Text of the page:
I have been extensively involved in the practice of conflict management and dispute resolution in both the statutory and private spheres for over 25 years, and have considerable experience in mediating collective and individual labour and employment conflict and disputes.

One of the key areas of my mediation practice is in workplace mediation, also referred to as ‘interpersonal mediation’ which has a strong focus on building/restoring constructive workplace relationships.

I regularly mediate at executive and senior levels in organisations where sub-optimal relationships carry significant risk, and in conflicts that involve sensitive and complex issues of diversity and difference.

The scope of my mediation practice includes being a Regional Mediator for the World Bank, as well as training mediators and conciliators on behalf of the International Labour Organisation, an agency of the United Nations.

Approach to conflict management and dispute resolution
My approach to managing conflict and resolving disputes is to assist parties in conflict to achieve mutually beneficial outcomes which address their underlying needs and concerns. This includes turning a ‘two-way conflict’ into a ‘three-way conversation’ and supporting parties to move from positions based on assumptions and blame, into exploration and understanding of the role and contribution of their own interpretations and behaviours to the situation they are in. Using these insights, we jointly identify strategies and behaviours that can support a more productive future relationship.
M Bang (mediation demo)
Some examples of recent mediation processes:  
  • A conflict between the Board Chair and the Executive Director of an international non-governmental organisation about the delineation of their respective roles and responsibilities.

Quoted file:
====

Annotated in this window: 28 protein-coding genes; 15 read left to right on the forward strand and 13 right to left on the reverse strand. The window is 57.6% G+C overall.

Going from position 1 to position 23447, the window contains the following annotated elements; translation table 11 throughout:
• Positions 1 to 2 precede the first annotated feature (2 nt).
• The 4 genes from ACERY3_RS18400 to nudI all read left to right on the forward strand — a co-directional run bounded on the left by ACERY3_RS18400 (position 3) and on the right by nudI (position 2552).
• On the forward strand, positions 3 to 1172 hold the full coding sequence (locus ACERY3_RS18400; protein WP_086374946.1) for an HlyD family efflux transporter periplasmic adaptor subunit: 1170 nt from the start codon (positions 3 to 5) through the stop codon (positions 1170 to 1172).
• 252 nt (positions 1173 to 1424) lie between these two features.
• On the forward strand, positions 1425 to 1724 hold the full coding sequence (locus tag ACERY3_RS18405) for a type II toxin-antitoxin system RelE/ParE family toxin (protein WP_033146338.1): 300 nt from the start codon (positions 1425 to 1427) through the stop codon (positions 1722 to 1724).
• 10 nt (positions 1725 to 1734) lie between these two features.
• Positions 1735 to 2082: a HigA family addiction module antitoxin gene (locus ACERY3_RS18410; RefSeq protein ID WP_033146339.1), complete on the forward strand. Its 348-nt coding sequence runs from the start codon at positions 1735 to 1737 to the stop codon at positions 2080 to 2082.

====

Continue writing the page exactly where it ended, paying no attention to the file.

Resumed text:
• A sub-optimal relationship between two divisional directors in a UN organisation, characterised by inadequate communication and a lack of role clarity that was creating confusion and negatively impacting relationships, performance, and collaboration between the directors and their teams.  
  • A conflict between a group Chief Executive Officer and a divisional Managing Director related to their different professional and personal styles, and their differing needs and expectations. 
  • Conflict and disputes about alleged freedom of association violations in various garment-producing factories in Myanmar. The cases involved multiple cultures, as well as multiple stakeholders including factory owners, suppliers, global brands, local factory unions, a union federation, and a global union. 
Client comments:
“I requested Ms Wakeford’s professional intervention for some very delicate and difficult cases which could not be managed internally. As a mediator, she proved to be balanced, respectful, intelligent, open, and firm, competently managing even the most challenging steps of the process”.
HR Director, International Organisation, Rome, Italy.
“Through this process we have matured in our relationship – we are now engaging with each other with greater speed, directness and honesty and showing joint leadership to our teams. We appreciated how Sharon established trust so quickly and enjoyed the different things she brought to the process, that were fun yet constructive and allowed us to get to know each other more. We are coming out better than we started, and this must be a true way of saying the process was successful.”